Update Sept. 20, 2015: 2014 and 2015 Minimums Established, 11 days ago in NOAA, 2 days ago in MASIE
In the annual match of the ocean vs. Arctic ice, Mother Nature has blown the whistle. Results are little confusing, since NOAA shows the lowest extent 11 days ago, and MASIE only 2 days ago. Moreover, MASIE dropped a lot of ice in the recent period and is now showing less ice than NOAA. Usually, MASIE is higher by 2-300k km2.
Still, for the climate record it will be the September average that counts, and the platform is firmed up for that result.
First the daily situation:
September 19 day 262 results from MASIE. 2014 loses a lot while 2015 gains a lot of ice extent.
While 2014 lost 46k of ice, 2015 gained 70k recovering well above the previous annual daily ice minimum..
2015 ice extent now trails 2014 by 10.6%, which is about 538k km2 difference. Day 262 is the 2014 daily ice extent minimum. Day 260 was 2015 minimum, according to MASIE.
Comparing 2014 and 2015 at Annual Minimums
|Ice Extents||Day 2014262||Day 2015260||Ice Extent|
|Region||Ann Min||Ann Min||km2 Diff.|
The table shows the effects of weather in the western Arctic. In August 2015 lost 700k km2 more than 2014, a differential that persisted to the minimum. The reductions occurred in the BCE region and in the near by CAA (Canadian Archipelago). In addition in the east, Barents melted out early and entirely, and nearby Kara become mostly open water.
Elsewhere, on the Canadian side, Hudson and Baffin Bay along with the Greenland Sea had more ice, and the Central Arctic was nearly the same as in 2014.
The first 19 days of September 2015 is in the books, so here is an outlook on the melt season conclusion beyond the daily minimums.
For most of the season, 2015 Arctic sea ice extent was tracking 2014. In fact the July average extent was slightly higher than 2014. Then weather intervened in the last week of August. A large and strong cyclone centered over Chukchi Sea began breaking up ice in the BCE Region and affecting CAA (Canadian Archipelago) and the Central Arctic. In addition, most of the summer the Arctic Oscillation (AO) was in negative phase, meaning fewer clouds, more direct insolation and ice melting. More discussion of these two factors is at the end of this post.
The effects of this storm are seen in the rapid increase in water extent ( 482k km2 in one week) so that August 31 2015 had less ice than did 2014 at minimum September 19. Water extent continued to grow, and then stabilized once the storm abated and the AO went from negative to neutral. Now the ice is growing beyond the daily minimum.
Comparing MASIE and NOAA Ice Extents.
The table shows July 2015 was above 2014 but late August weather caused a drop in monthly averages. The August average is now complete and shows ice extent dropped ~2.7M km2 from July, compared to a 2014 loss of ~2.0M. That difference has persisted up to today. NOAA typically reports a lower extent than MASIE, a difference that averaged ~300k km2. Then in one week MASIE dropped while NOAA plateaued, and now NOAA September extents are quite close to MASIE, some days showing a higher number.
With the September daily ice starting out lower than 2014 the monthly average should end up much smaller. The September first 19 days average is shown, a figure that should rise and end the month near 4.6M km2. This presumes the minimum has definitely occurred, and the recovery is in effect.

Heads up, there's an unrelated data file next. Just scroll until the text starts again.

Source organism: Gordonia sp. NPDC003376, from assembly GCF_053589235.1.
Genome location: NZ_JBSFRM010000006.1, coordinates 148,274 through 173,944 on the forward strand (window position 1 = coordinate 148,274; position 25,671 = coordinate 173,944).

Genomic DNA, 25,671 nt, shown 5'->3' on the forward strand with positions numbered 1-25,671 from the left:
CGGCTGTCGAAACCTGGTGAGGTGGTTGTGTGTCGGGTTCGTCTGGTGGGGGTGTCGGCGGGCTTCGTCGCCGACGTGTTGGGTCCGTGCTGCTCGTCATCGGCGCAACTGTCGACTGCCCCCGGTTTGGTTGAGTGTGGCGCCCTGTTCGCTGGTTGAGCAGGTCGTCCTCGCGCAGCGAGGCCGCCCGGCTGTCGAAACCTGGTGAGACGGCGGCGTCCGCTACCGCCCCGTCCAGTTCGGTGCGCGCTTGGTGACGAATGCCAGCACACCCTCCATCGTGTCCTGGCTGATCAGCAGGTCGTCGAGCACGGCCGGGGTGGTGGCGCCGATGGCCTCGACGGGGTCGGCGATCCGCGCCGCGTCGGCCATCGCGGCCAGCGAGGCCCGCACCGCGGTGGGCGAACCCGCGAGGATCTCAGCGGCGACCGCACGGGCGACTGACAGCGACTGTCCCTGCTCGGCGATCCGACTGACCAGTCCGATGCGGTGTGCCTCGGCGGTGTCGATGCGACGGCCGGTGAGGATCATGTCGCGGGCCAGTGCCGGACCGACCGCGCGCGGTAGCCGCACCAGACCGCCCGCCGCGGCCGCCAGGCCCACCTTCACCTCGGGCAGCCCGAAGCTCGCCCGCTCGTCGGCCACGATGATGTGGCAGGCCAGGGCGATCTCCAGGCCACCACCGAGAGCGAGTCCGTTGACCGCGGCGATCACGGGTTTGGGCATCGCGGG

In any case, I am not alarmed over open water in the Arctic. Steadily increasing and above average September ice extents signify the coming of the next ice age, a genuine threat to human life and prosperity. Fortunately, that is not the indication this year.
Current and Recent Weather in the Arctic
In addition to the storm, the negative AO has been conducive to accelerating ice melting by increased insolation.
September 16 Arctic Oscillation Forecast from AER:
The AO, which has remained almost consistently in negative territory since late June, has resulted in near record low AO values for July and August. The AO is predicted to first trend positive through the weekend and pop into positive territory early next week. However by midweek the AO is predicted to return back into negative territory and remain negative through early October.
“The positive trend in the AO and the setting sun may have brought an early end to the Arctic sea ice melt season but not before sea ice extent achieved its fourth lowest value since observations began. It is likely that the extremely low AO values observed in July and August are reflective of atmospheric conditions (sunny and warm) that were conducive to rapid sea ice melt.”
The Alaska Dispatch News reported August 27 on the storm effects at Barrow, Alaska:
“The service has issued a coastal flood warning for Barrow until Friday morning, along with a high surf advisory for the western part of the North Slope and a gale warning for much of the Beaufort and Chukchi Seas. Seas up to 14 feet were forecast for Thursday in the Chukchi. . .Thursday’s high waves and flooding are products of a large storm that’s being felt as far as Southcentral Alaska, where high winds are forecast, Metzger said. “It’s a pretty big low-pressure system that’s over the Arctic Ocean,” he said. ”
This storm is reminiscent of the 2012 event that resulted in the lowest ice, greatest water extent this century. The high winds, waves and swells have several effects: Gales push ice floes, opening water between them and pushing them toward warmer waters; Ice pieces are churned and fractured increasing the melt rate; Wave action can flood ice packs or can cause compacting, further reducing extent.